Evidence-based guidelines, or recommendations, for the management of infants with seizures are lacking. A Task Force of the Commission of Pediatrics developed a consensus document addressing diagnostic markers, management interventions, and outcome measures for infants with seizures. Levels of evidence to support recommendations and statements were assessed using the American Academy of Neurology Guidelines and the Grading of Recommendations Assessment, Development and Evaluation (GRADE) system. The report contains recommendations for different levels of care, noting which would be regarded as standard care, compared to optimal care, or "state of the art" interventions. The incidence of epilepsy in the infantile period is the highest of all age groups (strong evidence), with epileptic spasms the largest single subgroup and, in the first 2 years of life, febrile seizures are the most commonly occurring seizures. Acute intervention at the time of a febrile seizure does not alter the risk for subsequent epilepsy (class 1 evidence). The use of antipyretic agents does not alter the recurrence rate (class 1 evidence), and there is no evidence to support initiation of regular antiepileptic drugs for simple febrile seizures (class 1 evidence). Infants with abnormal movements whose routine electroencephalography (EEG) study is not diagnostic, would benefit from video-EEG analysis, or home video to capture events (expert opinion, level U recommendation). Neuroimaging is recommended at all levels of care for infants presenting with epilepsy, with magnetic resonance imaging (MRI) recommended as the standard investigation at tertiary level (level A recommendation). Genetic screening should not be undertaken at primary or secondary level care (expert opinion). Standard care should permit genetic counseling by trained personal at all levels of care (expert opinion). Genetic evaluation for Dravet syndrome, and other infantile-onset epileptic encephalopathies, should be available in tertiary care (weak evidence, level C recommendation). Patients should be referred from primary or secondary to tertiary level care after failure of one antiepileptic drug (standard care) and optimal care equates to referral of all infants after presentation with a seizure (expert opinion, level U evidence). Infants with recurrent seizures warrant urgent assessment for initiation of antiepileptic drugs (expert opinion, level U recommendation). Infantile encephalopathies should have rapid introduction and increment of antiepileptic drug dosage (expert opinion, level U recommendation). There is no high level evidence to support any particular current agents for use in infants with seizures. For focal seizures, levetiracetam is effective (strong evidence); for generalized seizures, weak evidence supports levetiracetam, valproate, lamotrigine, topiramate, and clobazam; for Dravet syndrome, strong evidence supports that stiripentol is effective (in combination with valproate and clobazam), whereas weak evidence supports that topiramate, zonisamide, valproate, bromide, and the ketogenic diet are possibly effective; and for Ohtahara syndrome, there is weak evidence that most antiepileptic drugs are poorly effective. For epileptic spasms, clinical suspicion remains central to the diagnosis and is supported by EEG, which ideally is prolonged (level C recommendation). Adrenocorticotropic hormone (ACTH) is preferred for short-term control of epileptic spasms (level B recommendation), oral steroids are probably effective in short-term control of spasms (level C recommendation), and a shorter interval from the onset of spasms to treatment initiation may improve long-term neurodevelopmental outcome (level C recommendation). The ketogenic diet is the treatment of choice for epilepsy related to glucose transporter 1 deficiency syndrome and pyruvate dehydrogenase deficiency (expert opinion, level U recommendation). The identification of patients as potential candidates for epilepsy surgery should be part of standard practice at primary and secondary level care. Tertiary care facilities with experience in epilepsy surgery should undertake the screening for epilepsy surgical candidates (level U recommendation). There is insufficient evidence to conclude if there is benefit from vagus nerve stimulation (level U recommendation). The key recommendations are summarized into an executive summary. The full report is available as Supporting Information. This report provides a comprehensive foundation of an approach to infants with seizures, while identifying where there are inadequate data to support recommended practice, and where further data collection is needed to address these deficits.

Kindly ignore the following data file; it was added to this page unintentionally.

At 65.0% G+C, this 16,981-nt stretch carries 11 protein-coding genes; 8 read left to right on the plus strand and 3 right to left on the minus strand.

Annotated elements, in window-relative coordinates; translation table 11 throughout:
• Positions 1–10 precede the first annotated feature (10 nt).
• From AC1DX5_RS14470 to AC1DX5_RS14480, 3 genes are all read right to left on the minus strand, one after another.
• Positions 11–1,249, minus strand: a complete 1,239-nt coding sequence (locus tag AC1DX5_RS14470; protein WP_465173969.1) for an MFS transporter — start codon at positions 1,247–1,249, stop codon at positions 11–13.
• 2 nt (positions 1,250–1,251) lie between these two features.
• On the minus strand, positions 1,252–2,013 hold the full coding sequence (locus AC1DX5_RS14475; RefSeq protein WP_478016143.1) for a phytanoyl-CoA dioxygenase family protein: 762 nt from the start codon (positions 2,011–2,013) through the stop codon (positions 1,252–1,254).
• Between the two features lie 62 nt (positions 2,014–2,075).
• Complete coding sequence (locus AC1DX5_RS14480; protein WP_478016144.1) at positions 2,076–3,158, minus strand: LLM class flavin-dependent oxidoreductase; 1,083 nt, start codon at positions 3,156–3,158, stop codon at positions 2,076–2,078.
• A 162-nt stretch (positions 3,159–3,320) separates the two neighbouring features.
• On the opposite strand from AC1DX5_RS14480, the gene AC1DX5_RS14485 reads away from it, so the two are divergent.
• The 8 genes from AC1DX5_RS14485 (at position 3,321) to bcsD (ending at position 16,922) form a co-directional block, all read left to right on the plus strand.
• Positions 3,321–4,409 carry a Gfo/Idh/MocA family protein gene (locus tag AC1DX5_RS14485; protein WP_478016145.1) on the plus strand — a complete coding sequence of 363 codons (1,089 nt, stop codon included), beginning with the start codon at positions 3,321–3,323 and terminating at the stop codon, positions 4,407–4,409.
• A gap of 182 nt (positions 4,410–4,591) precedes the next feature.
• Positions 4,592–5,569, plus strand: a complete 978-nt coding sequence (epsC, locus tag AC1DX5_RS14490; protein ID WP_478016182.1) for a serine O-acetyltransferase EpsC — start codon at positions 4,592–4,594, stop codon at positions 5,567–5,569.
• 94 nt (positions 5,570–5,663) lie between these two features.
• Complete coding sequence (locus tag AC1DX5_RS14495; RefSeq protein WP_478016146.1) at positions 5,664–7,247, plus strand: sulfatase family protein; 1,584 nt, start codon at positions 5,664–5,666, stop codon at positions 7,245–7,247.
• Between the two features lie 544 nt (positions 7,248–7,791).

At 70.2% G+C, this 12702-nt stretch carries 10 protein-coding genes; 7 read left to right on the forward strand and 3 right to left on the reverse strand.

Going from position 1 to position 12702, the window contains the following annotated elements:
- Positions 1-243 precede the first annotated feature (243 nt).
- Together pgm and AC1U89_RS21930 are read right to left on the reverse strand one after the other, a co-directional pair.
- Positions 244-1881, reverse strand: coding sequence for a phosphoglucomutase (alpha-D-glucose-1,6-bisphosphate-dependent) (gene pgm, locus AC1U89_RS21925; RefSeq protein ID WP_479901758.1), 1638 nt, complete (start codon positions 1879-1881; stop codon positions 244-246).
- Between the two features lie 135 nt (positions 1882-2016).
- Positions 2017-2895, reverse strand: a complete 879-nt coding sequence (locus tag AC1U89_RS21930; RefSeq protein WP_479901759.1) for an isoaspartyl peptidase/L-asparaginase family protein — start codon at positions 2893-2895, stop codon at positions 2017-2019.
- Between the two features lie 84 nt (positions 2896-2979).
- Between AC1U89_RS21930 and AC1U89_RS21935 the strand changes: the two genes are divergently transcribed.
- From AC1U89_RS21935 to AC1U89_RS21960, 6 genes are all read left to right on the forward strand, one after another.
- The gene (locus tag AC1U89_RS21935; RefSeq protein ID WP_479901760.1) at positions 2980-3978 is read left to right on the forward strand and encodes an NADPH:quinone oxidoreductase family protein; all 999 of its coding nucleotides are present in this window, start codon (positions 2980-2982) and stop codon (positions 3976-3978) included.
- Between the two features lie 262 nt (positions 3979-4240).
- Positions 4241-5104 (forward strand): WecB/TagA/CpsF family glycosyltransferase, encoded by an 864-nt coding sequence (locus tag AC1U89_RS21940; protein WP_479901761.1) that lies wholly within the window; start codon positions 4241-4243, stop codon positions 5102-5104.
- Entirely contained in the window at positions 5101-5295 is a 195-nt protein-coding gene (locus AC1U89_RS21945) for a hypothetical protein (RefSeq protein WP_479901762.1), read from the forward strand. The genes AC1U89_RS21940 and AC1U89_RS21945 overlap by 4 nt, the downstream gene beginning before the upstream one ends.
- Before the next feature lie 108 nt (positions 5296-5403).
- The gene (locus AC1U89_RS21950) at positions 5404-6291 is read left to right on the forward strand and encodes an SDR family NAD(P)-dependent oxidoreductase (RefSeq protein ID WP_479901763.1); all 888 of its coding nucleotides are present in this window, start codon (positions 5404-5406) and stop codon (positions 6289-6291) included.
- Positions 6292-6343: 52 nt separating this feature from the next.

Assuntos
Guias de Prática Clínica como Assunto , Convulsões Febris/terapia , Espasmos Infantis/terapia , Comitês Consultivos , Anticonvulsivantes , Gerenciamento Clínico , Eletroencefalografia , Epilepsia/diagnóstico , Epilepsia/terapia , Humanos , Lactente , Recém-Nascido , Neuroimagem , Convulsões Febris/diagnóstico , Espasmos Infantis/diagnóstico